"LOST RIGHTS has it all—a historic heist, hidden treasure, deception, skullduggery, lawyers, guns, money, cheap picture frames and one very valuable piece of parchment. David Howard’s true-life tale of an original Bill of Rights stolen, lost, found and scammed reads like a thriller set backstage at Antiques Roadshow."
—Bruce Barcott, author of The Last Flight of the Scarlet Macaw

"David Howard's LOST RIGHTS reveals—and untangles—a fascinating web of secrets and lies. At the story¹s heart lies nothing less than the best intentions and the worst impulses of all humanity. With his compelling narrative, larger-than-life characters, and sharp reporting, Howard lights the darkest corners of this twisted journey of one of America's most sacred relics."
—Susan Casey, author of The Devil's Teeth

“Here's a detective story of the ages, and for the ages. Dave Howard's investigation is almost as remarkable as the story it uncovers!”
—Bill McKibben, author Eaarth: Making a Life on a Tough New Planet


More About the Author

A native of tiny Andover, Connecticut, Howard has over the last 20 years has been a newspaper reporter, freelance writer, full-time magazine editor, and now author. Right out of college he worked as a reporter at a small daily covering the cop beat, but a turning point came in the late 1990s, when Howard signed on with a buddy looking for editorial help with his alternative biweekly newspaper, Connecticut's Waterbury Observer. There, Howard wrote magazine-length stories about all sorts of characters, and was hooked.

In 1999 he moved down to New York City to launch into a full-time freelance writing career. At first, in an abject struggle for survival, Howard briefly held down a freelance fact-checking gig for Working Mother magazine and even considered an offer to write a guidebook to Manhattan strip clubs. But then things took off, and he began writing for national publications: Backpacker, Men's Journal, Outside, The New York Times, Travel + Leisure and the late, great National Geographic Adventure, to name a few. He hunted down stories in adventurous places like Nicaragua, Guatemala, Israel, Lebanon and Hungary. He wrote the New York City guidebook he was better suited for--about outdoor pursuits such as kayaking and rock climbing. In 2004, Howard landed a job as an editor at Backpacker, where, while learning how to light a campfire when all the wood is wet, he was part of a small team that won two National Magazine Awards--the first ever for that title. And that led, in 2008, to his current job at Bicycling.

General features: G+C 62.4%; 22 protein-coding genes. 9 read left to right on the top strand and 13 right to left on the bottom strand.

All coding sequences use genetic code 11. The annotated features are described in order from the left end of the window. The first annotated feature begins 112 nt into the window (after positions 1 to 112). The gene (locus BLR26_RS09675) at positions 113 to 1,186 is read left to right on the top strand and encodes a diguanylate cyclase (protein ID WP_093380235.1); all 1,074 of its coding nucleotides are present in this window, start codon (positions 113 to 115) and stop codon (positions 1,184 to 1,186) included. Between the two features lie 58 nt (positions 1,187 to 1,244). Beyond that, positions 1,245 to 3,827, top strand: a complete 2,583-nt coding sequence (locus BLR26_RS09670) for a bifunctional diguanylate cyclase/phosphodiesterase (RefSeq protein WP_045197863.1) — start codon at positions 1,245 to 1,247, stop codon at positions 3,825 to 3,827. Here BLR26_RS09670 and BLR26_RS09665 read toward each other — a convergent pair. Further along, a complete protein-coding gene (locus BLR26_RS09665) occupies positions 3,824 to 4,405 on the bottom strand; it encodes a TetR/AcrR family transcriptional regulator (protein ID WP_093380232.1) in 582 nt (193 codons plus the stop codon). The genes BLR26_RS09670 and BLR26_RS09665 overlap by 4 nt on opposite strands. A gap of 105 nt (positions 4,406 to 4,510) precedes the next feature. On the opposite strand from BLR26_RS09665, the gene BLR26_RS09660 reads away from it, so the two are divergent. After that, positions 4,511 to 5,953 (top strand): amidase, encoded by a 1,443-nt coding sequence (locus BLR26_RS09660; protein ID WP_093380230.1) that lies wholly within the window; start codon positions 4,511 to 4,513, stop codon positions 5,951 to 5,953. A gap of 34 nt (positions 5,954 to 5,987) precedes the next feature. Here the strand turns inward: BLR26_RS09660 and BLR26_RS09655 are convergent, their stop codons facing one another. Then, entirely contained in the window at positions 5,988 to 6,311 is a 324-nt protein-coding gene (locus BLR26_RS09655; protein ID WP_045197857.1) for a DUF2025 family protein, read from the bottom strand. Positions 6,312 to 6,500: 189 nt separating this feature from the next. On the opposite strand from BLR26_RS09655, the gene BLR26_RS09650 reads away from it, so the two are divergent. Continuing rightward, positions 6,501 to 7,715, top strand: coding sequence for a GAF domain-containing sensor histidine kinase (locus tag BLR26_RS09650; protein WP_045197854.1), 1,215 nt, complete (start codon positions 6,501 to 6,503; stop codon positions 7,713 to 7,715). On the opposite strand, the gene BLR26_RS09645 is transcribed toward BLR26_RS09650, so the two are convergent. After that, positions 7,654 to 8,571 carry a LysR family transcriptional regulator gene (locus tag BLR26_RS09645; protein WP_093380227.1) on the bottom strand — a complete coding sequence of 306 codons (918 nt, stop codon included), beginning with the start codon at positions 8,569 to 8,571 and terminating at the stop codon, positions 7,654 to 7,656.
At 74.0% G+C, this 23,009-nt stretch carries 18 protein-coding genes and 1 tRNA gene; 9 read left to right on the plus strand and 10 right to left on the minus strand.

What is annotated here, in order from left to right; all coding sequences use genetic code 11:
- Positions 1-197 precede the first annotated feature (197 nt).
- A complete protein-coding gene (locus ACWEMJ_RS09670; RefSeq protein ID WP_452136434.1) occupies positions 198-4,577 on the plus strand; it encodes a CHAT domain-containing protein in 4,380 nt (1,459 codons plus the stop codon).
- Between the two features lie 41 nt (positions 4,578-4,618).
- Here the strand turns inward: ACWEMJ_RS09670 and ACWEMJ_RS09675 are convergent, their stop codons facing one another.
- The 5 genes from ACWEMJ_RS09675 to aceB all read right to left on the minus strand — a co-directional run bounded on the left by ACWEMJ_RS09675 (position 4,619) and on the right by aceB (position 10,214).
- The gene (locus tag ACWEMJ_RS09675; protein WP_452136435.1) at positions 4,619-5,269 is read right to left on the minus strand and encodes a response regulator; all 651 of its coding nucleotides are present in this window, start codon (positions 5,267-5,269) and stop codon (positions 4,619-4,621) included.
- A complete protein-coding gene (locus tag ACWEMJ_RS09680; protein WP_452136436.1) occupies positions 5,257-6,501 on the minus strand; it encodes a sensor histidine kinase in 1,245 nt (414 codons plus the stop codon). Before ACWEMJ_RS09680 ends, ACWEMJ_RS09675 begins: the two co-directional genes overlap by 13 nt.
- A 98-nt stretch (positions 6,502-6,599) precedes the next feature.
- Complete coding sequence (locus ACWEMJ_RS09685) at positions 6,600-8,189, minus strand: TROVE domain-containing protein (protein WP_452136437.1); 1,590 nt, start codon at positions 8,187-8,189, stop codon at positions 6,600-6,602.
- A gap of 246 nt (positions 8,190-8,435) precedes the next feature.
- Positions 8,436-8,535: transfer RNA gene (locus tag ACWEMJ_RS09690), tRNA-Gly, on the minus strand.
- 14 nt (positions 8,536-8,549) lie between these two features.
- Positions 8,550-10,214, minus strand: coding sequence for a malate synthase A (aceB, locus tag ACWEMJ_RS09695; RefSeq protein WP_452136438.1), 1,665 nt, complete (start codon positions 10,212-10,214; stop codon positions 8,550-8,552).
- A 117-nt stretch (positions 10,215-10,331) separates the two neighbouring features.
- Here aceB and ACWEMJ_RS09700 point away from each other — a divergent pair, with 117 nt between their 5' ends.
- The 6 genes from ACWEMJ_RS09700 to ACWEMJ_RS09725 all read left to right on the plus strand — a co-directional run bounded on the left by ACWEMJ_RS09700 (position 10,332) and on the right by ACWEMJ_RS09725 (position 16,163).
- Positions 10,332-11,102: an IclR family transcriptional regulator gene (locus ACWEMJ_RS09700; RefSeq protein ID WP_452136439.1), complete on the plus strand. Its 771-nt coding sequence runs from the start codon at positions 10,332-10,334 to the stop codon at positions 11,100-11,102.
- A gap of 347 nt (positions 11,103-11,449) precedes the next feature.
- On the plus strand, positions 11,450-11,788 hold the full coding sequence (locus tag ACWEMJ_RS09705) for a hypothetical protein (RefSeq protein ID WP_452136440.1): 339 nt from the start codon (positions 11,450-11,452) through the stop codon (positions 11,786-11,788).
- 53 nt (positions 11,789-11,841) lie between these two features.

Lost Rights is his first book. It began with a call from his friend Charley Monagan at Connecticut Magazine in 2003, which makes this journey to publication a particularly long one: more than seven years in all. Howard traveled up and down the East Coast and out to the Midwest several times unraveling the story, wheedling and cajoling key sources over the course of several years for interviews. Most of them eventually agreed. For this, and for the many other interesting and serendipitous and enriching things that have happened, Howard is grateful. He lives in Emmaus, Pennsylvania.

Customer Reviews

4.5 out of 5 stars
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See all 21 customer reviews
I was immediately hooked when I started the book and flew through it in about a week.
PJBAZ
You know that great feeling when you know you really should go to bed but you just can't put a book down?
Anthony
It is a first-rate tale of intrigue, greed, good intentions gone awry and, ultimately, good prevailing.